Earlier this year we let you know about Bill C-240, the Supporting Canadian Charities Act. Bill C-240 was voted down at second reading. This private member’s bill would have amended the Income Tax Act to waive capital gains tax on the arm’s-length sale of private shares or real estate when the proceeds of the sale are donated to a charity.
Bill C-240 Voted Down
Bill C-240 was voted down at second reading.
There was a divide in the House of Commons: the minority government and its supporting party voted against the bill (with a couple exceptions), while members from the other three opposition parties voted for the bill.
The government argued that Bill C-240 would “undermine the effectiveness of the tax incentives provided under the ecological gift program”; that it was “expected to be costly”; that it “would certainly increase the pressure on government to also provide special exemptions for donations of other types of property, such as virtual currency or cash gifts made after tax income.” Its supporting party took similar positions.
Other opposition MPs supported the purpose of the bill but had some questions about effectiveness and fairness that could be examined by the Finance Committee. The MP who introduced the bill highlighted “broad stakeholder support” for the Bill and asked the House to move it to committee to closely examine the proposal. A committee can answer detailed questions, hear from expert witnesses, and make recommendations for improvement.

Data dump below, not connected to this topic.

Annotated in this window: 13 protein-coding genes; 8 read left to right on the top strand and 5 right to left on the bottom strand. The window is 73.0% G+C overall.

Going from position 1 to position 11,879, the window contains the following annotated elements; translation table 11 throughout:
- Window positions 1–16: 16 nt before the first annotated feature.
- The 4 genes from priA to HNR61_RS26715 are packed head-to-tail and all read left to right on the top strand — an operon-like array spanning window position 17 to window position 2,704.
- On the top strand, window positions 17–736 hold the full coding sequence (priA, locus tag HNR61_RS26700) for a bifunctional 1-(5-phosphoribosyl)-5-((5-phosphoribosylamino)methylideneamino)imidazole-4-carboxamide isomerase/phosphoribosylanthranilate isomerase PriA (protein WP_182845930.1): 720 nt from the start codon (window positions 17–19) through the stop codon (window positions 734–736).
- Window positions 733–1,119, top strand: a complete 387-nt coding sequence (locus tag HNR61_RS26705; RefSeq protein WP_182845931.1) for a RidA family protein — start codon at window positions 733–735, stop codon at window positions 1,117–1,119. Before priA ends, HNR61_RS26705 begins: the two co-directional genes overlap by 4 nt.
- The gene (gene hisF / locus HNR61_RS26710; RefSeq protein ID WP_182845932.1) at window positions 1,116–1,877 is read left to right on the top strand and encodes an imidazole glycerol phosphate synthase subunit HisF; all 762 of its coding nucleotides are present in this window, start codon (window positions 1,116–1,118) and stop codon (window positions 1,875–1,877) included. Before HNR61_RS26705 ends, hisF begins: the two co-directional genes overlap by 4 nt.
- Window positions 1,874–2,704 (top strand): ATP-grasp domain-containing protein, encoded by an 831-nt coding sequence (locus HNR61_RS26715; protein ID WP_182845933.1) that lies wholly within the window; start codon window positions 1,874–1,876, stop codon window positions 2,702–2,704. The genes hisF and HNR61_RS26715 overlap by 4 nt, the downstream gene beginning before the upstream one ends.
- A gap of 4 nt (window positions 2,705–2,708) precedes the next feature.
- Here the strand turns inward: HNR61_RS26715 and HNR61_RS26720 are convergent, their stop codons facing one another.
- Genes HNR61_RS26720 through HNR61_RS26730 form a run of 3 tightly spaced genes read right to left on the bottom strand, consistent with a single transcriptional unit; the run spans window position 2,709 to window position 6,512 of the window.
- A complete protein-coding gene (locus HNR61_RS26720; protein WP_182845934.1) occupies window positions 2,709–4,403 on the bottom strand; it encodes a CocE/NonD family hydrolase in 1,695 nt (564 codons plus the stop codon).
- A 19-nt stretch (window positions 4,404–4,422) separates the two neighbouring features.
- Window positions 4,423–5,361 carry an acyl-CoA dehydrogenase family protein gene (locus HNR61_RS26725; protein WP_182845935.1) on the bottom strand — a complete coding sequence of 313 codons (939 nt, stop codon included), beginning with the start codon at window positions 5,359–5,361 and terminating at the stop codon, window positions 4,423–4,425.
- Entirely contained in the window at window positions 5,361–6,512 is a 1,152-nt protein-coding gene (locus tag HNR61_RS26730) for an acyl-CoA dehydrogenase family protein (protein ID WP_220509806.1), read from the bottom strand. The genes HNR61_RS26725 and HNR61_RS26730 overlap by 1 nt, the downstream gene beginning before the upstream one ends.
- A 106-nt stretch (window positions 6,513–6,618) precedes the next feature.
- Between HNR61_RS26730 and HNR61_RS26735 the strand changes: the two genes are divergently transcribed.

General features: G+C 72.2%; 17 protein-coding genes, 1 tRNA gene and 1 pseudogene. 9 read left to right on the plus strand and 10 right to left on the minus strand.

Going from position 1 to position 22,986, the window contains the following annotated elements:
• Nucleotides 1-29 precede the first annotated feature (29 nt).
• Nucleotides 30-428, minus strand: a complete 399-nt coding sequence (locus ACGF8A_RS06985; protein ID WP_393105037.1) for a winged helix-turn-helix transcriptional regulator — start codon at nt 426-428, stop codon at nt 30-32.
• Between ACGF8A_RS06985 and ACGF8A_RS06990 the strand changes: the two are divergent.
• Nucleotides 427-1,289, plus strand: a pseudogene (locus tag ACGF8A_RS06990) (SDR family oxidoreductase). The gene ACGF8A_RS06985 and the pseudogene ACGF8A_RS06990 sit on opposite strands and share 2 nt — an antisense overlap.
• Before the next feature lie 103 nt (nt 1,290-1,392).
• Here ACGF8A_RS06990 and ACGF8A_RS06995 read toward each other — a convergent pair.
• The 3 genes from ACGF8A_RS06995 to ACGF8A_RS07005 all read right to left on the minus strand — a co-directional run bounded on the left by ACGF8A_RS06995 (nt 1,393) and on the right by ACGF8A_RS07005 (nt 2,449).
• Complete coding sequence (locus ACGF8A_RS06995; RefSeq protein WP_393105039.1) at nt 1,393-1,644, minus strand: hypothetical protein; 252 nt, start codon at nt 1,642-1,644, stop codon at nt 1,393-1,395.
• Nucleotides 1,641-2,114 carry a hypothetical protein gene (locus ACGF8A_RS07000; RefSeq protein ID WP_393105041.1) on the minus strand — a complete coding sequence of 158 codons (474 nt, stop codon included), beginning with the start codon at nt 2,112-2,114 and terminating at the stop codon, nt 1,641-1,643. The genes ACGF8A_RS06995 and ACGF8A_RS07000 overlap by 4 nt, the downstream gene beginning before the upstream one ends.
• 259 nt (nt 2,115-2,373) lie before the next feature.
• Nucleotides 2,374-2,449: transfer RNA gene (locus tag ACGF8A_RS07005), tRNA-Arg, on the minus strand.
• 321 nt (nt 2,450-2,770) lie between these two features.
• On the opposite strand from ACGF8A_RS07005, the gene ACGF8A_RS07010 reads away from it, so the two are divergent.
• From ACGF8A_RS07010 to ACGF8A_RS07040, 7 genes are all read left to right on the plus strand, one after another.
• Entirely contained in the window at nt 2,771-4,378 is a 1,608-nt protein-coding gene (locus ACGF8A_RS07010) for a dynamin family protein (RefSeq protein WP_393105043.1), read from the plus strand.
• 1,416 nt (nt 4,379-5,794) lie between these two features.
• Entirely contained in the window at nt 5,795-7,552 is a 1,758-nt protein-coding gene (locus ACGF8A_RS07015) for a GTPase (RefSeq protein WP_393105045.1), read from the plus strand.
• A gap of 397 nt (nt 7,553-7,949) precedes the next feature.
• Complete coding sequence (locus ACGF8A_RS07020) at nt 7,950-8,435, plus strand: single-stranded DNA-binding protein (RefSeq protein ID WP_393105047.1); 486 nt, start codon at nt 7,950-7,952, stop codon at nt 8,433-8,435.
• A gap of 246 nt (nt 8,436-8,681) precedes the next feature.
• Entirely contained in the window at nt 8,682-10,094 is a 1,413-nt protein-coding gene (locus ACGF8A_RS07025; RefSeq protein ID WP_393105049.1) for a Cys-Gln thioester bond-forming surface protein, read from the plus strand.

But this bill will not go to committee for examination – it has died, or been ‘negatived’ by the vote at second reading.
This is the second time this bill has been introduced. In November 2020, it’s predecessor Bill C-256 was introduced but when the election was called, the bill died. Similar legislation was introduced in 2015 but was never enacted. It’s likely that at some point in the future we will see a new version of this bill introduced. Depending on the composition of the government at the time, it could come in the form of a government bill, or perhaps will be another private members’ bill. It could also start in the Senate, as we saw with Bill S-216.
What Would Bill C-240 Have Changed?
Capital gains tax on arm’s-length sales of private shares or real estate would have been reduced to zero if listed conditions were met. Some of those conditions included:
- that the gift is made within 30 days after the disposition
- that any advantage received is accounted for
- that the purchaser is at arm’s length to both the taxpayer and the charity
On some of the background information and CCCC’s view on Bill C-240 see Private Shares, Real Estate & Donations: Changes Proposed by Bill C-240.
Noteworthy is provided for general information purposes and does not constitute legal or professional advice. Every organization’s circumstances are unique. Before acting on the basis of information contained in this blog, readers should consult with a qualified lawyer for advice specific to their situation.